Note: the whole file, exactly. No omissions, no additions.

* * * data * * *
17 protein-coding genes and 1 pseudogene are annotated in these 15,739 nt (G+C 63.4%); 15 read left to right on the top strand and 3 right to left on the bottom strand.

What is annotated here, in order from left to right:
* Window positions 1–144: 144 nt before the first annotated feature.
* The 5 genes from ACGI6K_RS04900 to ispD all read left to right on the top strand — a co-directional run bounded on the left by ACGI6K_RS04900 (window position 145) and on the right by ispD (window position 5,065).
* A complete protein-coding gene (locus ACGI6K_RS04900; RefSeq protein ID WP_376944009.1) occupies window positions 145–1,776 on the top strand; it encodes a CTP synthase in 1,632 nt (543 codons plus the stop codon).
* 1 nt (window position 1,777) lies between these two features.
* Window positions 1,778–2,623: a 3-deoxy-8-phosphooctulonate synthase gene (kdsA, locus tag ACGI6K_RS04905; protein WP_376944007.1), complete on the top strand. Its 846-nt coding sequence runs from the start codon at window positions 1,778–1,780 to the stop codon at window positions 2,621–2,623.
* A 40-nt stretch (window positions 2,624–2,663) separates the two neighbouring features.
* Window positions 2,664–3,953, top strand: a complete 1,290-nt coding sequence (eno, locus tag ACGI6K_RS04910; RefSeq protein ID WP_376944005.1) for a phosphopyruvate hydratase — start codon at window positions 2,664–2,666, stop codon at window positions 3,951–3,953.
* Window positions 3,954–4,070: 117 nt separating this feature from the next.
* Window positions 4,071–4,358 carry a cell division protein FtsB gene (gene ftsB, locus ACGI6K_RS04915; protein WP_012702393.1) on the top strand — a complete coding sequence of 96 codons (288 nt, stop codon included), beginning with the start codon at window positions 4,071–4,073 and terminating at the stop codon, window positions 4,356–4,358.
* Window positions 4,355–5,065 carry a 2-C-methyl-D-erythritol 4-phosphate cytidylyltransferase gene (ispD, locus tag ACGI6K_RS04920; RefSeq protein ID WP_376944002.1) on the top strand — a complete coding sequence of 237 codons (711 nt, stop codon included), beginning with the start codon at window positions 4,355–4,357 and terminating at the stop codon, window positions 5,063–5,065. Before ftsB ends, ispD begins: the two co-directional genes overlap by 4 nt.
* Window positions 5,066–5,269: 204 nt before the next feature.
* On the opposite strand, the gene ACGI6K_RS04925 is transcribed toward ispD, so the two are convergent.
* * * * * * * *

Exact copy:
17 protein-coding genes and 1 pseudogene are annotated in these 15,739 nt (G+C 63.4%); 15 read left to right on the top strand and 3 right to left on the bottom strand.

What is annotated here, in order from left to right:
* Window positions 1–144: 144 nt before the first annotated feature.
* The 5 genes from ACGI6K_RS04900 to ispD all read left to right on the top strand — a co-directional run bounded on the left by ACGI6K_RS04900 (window position 145) and on the right by ispD (window position 5,065).
* A complete protein-coding gene (locus ACGI6K_RS04900; RefSeq protein ID WP_376944009.1) occupies window positions 145–1,776 on the top strand; it encodes a CTP synthase in 1,632 nt (543 codons plus the stop codon).
* 1 nt (window position 1,777) lies between these two features.
* Window positions 1,778–2,623: a 3-deoxy-8-phosphooctulonate synthase gene (kdsA, locus tag ACGI6K_RS04905; protein WP_376944007.1), complete on the top strand. Its 846-nt coding sequence runs from the start codon at window positions 1,778–1,780 to the stop codon at window positions 2,621–2,623.
* A 40-nt stretch (window positions 2,624–2,663) separates the two neighbouring features.
* Window positions 2,664–3,953, top strand: a complete 1,290-nt coding sequence (eno, locus tag ACGI6K_RS04910; RefSeq protein ID WP_376944005.1) for a phosphopyruvate hydratase — start codon at window positions 2,664–2,666, stop codon at window positions 3,951–3,953.
* Window positions 3,954–4,070: 117 nt separating this feature from the next.
* Window positions 4,071–4,358 carry a cell division protein FtsB gene (gene ftsB, locus ACGI6K_RS04915; protein WP_012702393.1) on the top strand — a complete coding sequence of 96 codons (288 nt, stop codon included), beginning with the start codon at window positions 4,071–4,073 and terminating at the stop codon, window positions 4,356–4,358.
* Window positions 4,355–5,065 carry a 2-C-methyl-D-erythritol 4-phosphate cytidylyltransferase gene (ispD, locus tag ACGI6K_RS04920; RefSeq protein ID WP_376944002.1) on the top strand — a complete coding sequence of 237 codons (711 nt, stop codon included), beginning with the start codon at window positions 4,355–4,357 and terminating at the stop codon, window positions 5,063–5,065. Before ftsB ends, ispD begins: the two co-directional genes overlap by 4 nt.
* Window positions 5,066–5,269: 204 nt before the next feature.
* On the opposite strand, the gene ACGI6K_RS04925 is transcribed toward ispD, so the two are convergent.